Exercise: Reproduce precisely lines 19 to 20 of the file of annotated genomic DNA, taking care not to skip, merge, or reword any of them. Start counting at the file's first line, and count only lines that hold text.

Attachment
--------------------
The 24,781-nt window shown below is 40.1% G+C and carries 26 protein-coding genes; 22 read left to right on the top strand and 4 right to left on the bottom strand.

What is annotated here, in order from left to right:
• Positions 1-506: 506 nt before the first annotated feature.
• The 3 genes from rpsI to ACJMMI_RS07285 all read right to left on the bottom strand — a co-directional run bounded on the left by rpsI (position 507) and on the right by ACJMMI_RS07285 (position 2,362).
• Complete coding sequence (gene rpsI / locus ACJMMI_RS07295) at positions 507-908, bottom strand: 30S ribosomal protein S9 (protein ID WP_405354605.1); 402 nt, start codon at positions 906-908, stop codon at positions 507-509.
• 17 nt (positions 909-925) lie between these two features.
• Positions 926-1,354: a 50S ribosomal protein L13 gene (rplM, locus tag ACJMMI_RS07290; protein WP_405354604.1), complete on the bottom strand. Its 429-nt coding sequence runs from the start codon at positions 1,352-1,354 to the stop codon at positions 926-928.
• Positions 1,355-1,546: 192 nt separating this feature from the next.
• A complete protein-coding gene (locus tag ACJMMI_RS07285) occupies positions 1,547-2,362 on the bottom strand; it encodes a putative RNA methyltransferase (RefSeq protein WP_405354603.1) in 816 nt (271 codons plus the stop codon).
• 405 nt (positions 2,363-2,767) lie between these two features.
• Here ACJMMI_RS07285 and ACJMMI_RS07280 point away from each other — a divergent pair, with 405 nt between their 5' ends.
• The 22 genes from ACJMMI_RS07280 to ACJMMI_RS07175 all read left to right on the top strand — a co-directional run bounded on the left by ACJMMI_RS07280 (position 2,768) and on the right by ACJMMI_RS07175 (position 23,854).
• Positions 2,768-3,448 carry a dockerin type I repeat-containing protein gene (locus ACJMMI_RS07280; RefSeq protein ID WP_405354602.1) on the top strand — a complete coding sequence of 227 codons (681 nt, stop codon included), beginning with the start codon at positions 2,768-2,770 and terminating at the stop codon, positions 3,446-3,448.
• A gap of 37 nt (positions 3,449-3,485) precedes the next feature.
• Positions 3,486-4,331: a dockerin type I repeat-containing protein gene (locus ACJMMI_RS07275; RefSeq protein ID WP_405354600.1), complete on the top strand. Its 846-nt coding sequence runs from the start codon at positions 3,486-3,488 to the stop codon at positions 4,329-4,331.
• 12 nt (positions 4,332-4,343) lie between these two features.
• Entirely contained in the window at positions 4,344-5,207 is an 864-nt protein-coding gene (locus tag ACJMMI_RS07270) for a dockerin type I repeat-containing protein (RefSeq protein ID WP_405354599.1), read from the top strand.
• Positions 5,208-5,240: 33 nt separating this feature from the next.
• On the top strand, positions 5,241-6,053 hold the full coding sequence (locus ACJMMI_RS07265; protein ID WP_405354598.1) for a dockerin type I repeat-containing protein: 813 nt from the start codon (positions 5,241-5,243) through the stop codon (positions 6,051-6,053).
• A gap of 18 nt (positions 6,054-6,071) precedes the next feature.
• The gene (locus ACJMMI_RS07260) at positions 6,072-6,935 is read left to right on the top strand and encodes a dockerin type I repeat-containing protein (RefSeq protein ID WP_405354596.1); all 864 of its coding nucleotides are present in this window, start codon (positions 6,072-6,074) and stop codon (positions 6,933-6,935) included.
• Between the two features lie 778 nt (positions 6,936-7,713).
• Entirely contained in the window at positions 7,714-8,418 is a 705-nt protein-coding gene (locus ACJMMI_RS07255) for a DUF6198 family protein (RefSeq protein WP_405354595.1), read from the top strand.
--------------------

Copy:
• On the top strand, positions 5,241-6,053 hold the full coding sequence (locus ACJMMI_RS07265; protein ID WP_405354598.1) for a dockerin type I repeat-containing protein: 813 nt from the start codon (positions 5,241-5,243) through the stop codon (positions 6,051-6,053).
• A gap of 18 nt (positions 6,054-6,071) precedes the next feature.